DQ meets the main players in four-part Channel 4 drama Chimerica, based on the hit play but updated to include the uncertain global politics of the Donald Trump era.
Lucy Kirkwood’s award-winning 2013 play Chimerica examined the shifting balance of power between East and West through the personal struggles of an American photojournalist.
The title is a portmanteau of the world’s two superpowers, and given the unstable feel of current geopolitics, it seems there’s no better time for a revival. Kirkwood has expanded and updated her work to create a four-part TV drama for Channel 4, produced by Playground Entertainment and distributed globally by All3Media International.
Crucially, the writer has moved the action forward to the 2016 US presidential election to reflect what’s happened since Donald Trump became a major player in global politics.
“Lucy has brought an emotional story to a relevant political aspect,” explains producer Adrian Sturges. “Moving the action from 2012 to 2016 naturally felt like the right thing to do because, in the meantime, Trump was elected and all the accusations of fake news and attacks on journalists have come more to the fore. It was felt to be a useful thing to grapple with in the overall piece.”
The story centres on fictional American photojournalist Lee Berger (Alessandro Nivola, pictured top), who is covering the war in Syria for a respected New York broadsheet. But when Lee doctors a photo in a bid to make the front page, he gets caught and exposed. He tries to salvage his reputation by searching out a new scoop – finding Tank Man, the lone protester who stood up to Chinese tanks during the Tiananmen Square protest of 1989. Back then, a young Lee had made his name by photographing Tank Man.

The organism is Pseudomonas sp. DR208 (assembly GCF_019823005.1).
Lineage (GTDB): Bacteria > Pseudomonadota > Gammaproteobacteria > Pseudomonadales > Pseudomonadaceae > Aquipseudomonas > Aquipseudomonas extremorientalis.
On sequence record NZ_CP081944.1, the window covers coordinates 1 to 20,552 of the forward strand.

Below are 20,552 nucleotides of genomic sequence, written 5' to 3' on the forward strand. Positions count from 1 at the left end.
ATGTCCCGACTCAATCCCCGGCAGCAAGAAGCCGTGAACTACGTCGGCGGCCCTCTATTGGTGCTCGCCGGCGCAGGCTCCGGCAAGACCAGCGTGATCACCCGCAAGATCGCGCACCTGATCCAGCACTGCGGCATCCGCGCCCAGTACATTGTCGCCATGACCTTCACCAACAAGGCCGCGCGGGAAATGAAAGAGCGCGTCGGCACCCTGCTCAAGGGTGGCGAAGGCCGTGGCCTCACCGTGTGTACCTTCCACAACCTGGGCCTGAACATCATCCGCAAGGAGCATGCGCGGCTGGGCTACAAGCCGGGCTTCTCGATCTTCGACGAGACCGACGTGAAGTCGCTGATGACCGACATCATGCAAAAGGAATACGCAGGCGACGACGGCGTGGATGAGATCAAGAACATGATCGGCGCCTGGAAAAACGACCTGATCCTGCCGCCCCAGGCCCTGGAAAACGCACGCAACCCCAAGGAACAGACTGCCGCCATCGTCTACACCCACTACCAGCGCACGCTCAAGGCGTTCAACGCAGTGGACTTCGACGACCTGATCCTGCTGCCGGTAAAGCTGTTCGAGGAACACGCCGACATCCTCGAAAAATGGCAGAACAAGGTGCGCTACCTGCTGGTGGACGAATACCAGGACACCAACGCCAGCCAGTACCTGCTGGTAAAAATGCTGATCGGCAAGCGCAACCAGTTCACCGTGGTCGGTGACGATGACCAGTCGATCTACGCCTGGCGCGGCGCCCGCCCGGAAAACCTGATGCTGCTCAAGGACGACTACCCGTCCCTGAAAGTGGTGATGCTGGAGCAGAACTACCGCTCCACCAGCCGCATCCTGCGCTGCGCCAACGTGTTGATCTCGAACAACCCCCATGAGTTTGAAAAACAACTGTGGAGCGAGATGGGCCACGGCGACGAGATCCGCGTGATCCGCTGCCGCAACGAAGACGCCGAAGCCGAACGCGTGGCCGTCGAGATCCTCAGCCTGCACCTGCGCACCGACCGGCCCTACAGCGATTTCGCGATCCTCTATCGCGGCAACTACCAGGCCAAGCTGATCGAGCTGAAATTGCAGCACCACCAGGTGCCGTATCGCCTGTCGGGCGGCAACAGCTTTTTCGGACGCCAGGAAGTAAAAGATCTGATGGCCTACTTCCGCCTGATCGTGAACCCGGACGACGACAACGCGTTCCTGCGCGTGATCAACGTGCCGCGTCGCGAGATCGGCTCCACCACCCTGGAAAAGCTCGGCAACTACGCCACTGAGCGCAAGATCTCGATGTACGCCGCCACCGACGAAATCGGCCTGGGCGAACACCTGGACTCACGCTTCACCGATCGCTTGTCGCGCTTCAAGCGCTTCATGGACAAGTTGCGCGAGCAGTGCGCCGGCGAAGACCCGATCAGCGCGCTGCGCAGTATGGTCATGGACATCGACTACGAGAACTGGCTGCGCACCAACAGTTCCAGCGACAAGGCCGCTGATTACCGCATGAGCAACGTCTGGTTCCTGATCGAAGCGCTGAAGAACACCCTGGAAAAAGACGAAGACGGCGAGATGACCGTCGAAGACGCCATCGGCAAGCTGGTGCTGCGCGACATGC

DQ meets cast members Nivola and Cherry Jones on set at Twickenham Studios in south-west London, where the characters’ New York apartments have been recreated. It’s Nivola’s first lead in a TV series after roles in films like Face/Off, Mansfield Park and American Hustle.
“I liked the idea of a character who became obsessed with one thing,” explains Nivola. “He’s got this singular focus about something that ended up really damaging the people who he felt this discovery would serve. That just seemed like a great paradox, that the road to hell is paved with good intentions.”
Nivola was also convinced Chimerica would have the directorial flair he looks for in projects under the stewardship of Michael Keillor (Line of Duty). “When you have one director directing all four episodes, you know there’s going to be some kind of continuity of the vision,” continues Nivola, who runs production company King Bee with his wife, British actor Emily Mortimer. He produced her comedy series Doll & Em for Sky Living and HBO and they currently have a production and distribution deal with Entertainment One.
Theatre legend Jones plays Lee’s long-time collaborator, Mel Kincaid. An Emmy and Tony Award winner most recently seen in Transparent and The Handmaid’s Tale, Jones describes her character as “a salty dog, a war journalist.” Mel has curtailed her career in war zones because she’s in treatment for alcoholism, so when Lee proposes she help him find Tank Man to lend credibility to any discovery he makes, she agrees.